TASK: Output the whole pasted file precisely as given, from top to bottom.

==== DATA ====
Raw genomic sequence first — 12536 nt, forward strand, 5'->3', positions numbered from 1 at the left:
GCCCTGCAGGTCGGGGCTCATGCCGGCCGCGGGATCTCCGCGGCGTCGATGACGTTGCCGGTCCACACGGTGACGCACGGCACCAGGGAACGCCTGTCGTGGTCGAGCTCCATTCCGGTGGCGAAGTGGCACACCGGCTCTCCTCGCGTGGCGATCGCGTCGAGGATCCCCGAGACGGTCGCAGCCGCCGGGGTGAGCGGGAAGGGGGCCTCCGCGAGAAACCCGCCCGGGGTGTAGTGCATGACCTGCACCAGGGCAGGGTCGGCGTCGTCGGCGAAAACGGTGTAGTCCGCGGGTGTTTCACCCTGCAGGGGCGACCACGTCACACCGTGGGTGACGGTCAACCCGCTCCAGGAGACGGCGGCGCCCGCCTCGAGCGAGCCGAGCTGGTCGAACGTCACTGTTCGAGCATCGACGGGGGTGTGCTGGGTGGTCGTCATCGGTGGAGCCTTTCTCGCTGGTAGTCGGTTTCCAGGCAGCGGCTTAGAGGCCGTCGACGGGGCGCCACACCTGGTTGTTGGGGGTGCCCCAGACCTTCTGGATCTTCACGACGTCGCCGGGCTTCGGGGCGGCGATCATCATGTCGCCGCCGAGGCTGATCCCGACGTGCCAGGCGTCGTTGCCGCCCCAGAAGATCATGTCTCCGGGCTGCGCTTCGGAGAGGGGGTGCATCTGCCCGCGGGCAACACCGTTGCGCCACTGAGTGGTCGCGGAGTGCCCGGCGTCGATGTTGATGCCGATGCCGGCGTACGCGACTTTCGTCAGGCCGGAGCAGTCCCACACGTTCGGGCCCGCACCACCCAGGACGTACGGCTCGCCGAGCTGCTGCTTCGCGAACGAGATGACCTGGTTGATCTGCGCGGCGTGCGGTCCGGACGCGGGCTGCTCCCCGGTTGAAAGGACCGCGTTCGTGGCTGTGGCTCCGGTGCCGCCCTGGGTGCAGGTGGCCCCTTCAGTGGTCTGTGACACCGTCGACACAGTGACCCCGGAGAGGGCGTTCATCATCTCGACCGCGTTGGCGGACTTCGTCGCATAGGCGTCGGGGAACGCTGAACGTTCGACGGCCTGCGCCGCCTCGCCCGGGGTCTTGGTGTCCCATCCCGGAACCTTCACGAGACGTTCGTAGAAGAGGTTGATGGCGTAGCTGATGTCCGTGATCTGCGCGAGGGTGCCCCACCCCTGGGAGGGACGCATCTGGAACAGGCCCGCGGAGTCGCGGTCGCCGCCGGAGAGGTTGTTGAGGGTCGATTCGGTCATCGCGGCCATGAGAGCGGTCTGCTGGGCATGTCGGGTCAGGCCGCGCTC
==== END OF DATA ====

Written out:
Raw genomic sequence first — 12536 nt, forward strand, 5'->3', positions numbered from 1 at the left:
GCCCTGCAGGTCGGGGCTCATGCCGGCCGCGGGATCTCCGCGGCGTCGATGACGTTGCCGGTCCACACGGTGACGCACGGCACCAGGGAACGCCTGTCGTGGTCGAGCTCCATTCCGGTGGCGAAGTGGCACACCGGCTCTCCTCGCGTGGCGATCGCGTCGAGGATCCCCGAGACGGTCGCAGCCGCCGGGGTGAGCGGGAAGGGGGCCTCCGCGAGAAACCCGCCCGGGGTGTAGTGCATGACCTGCACCAGGGCAGGGTCGGCGTCGTCGGCGAAAACGGTGTAGTCCGCGGGTGTTTCACCCTGCAGGGGCGACCACGTCACACCGTGGGTGACGGTCAACCCGCTCCAGGAGACGGCGGCGCCCGCCTCGAGCGAGCCGAGCTGGTCGAACGTCACTGTTCGAGCATCGACGGGGGTGTGCTGGGTGGTCGTCATCGGTGGAGCCTTTCTCGCTGGTAGTCGGTTTCCAGGCAGCGGCTTAGAGGCCGTCGACGGGGCGCCACACCTGGTTGTTGGGGGTGCCCCAGACCTTCTGGATCTTCACGACGTCGCCGGGCTTCGGGGCGGCGATCATCATGTCGCCGCCGAGGCTGATCCCGACGTGCCAGGCGTCGTTGCCGCCCCAGAAGATCATGTCTCCGGGCTGCGCTTCGGAGAGGGGGTGCATCTGCCCGCGGGCAACACCGTTGCGCCACTGAGTGGTCGCGGAGTGCCCGGCGTCGATGTTGATGCCGATGCCGGCGTACGCGACTTTCGTCAGGCCGGAGCAGTCCCACACGTTCGGGCCCGCACCACCCAGGACGTACGGCTCGCCGAGCTGCTGCTTCGCGAACGAGATGACCTGGTTGATCTGCGCGGCGTGCGGTCCGGACGCGGGCTGCTCCCCGGTTGAAAGGACCGCGTTCGTGGCTGTGGCTCCGGTGCCGCCCTGGGTGCAGGTGGCCCCTTCAGTGGTCTGTGACACCGTCGACACAGTGACCCCGGAGAGGGCGTTCATCATCTCGACCGCGTTGGCGGACTTCGTCGCATAGGCGTCGGGGAACGCTGAACGTTCGACGGCCTGCGCCGCCTCGCCCGGGGTCTTGGTGTCCCATCCCGGAACCTTCACGAGACGTTCGTAGAAGAGGTTGATGGCGTAGCTGATGTCCGTGATCTGCGCGAGGGTGCCCCACCCCTGGGAGGGACGCATCTGGAACAGGCCCGCGGAGTCGCGGTCGCCGCCGGAGAGGTTGTTGAGGGTCGATTCGGTCATCGCGGCCATGAGAGCGGTCTGCTGGGCATGTCGGGTCAGGCCGCGCTC